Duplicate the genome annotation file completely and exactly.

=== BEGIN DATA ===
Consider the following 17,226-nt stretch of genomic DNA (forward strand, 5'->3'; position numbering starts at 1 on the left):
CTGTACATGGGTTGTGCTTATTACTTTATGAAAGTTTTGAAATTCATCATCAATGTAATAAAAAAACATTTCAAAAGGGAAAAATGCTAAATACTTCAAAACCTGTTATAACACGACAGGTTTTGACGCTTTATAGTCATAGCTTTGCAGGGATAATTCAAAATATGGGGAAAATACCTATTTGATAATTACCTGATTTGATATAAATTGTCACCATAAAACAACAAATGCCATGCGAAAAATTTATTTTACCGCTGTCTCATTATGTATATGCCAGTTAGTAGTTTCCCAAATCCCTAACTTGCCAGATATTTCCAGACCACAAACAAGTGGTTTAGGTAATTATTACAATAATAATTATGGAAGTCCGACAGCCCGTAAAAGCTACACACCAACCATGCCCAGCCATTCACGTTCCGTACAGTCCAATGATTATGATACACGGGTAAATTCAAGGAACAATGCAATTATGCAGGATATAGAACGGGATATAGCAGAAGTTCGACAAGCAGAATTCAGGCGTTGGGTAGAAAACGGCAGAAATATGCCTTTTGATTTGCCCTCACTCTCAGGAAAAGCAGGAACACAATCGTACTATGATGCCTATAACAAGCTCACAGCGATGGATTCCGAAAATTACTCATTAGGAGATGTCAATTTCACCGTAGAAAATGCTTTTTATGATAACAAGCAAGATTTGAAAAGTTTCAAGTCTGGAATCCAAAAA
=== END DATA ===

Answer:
Consider the following 17,226-nt stretch of genomic DNA (forward strand, 5'->3'; position numbering starts at 1 on the left):
CTGTACATGGGTTGTGCTTATTACTTTATGAAAGTTTTGAAATTCATCATCAATGTAATAAAAAAACATTTCAAAAGGGAAAAATGCTAAATACTTCAAAACCTGTTATAACACGACAGGTTTTGACGCTTTATAGTCATAGCTTTGCAGGGATAATTCAAAATATGGGGAAAATACCTATTTGATAATTACCTGATTTGATATAAATTGTCACCATAAAACAACAAATGCCATGCGAAAAATTTATTTTACCGCTGTCTCATTATGTATATGCCAGTTAGTAGTTTCCCAAATCCCTAACTTGCCAGATATTTCCAGACCACAAACAAGTGGTTTAGGTAATTATTACAATAATAATTATGGAAGTCCGACAGCCCGTAAAAGCTACACACCAACCATGCCCAGCCATTCACGTTCCGTACAGTCCAATGATTATGATACACGGGTAAATTCAAGGAACAATGCAATTATGCAGGATATAGAACGGGATATAGCAGAAGTTCGACAAGCAGAATTCAGGCGTTGGGTAGAAAACGGCAGAAATATGCCTTTTGATTTGCCCTCACTCTCAGGAAAAGCAGGAACACAATCGTACTATGATGCCTATAACAAGCTCACAGCGATGGATTCCGAAAATTACTCATTAGGAGATGTCAATTTCACCGTAGAAAATGCTTTTTATGATAACAAGCAAGATTTGAAAAGTTTCAAGTCTGGAATCCAAAAA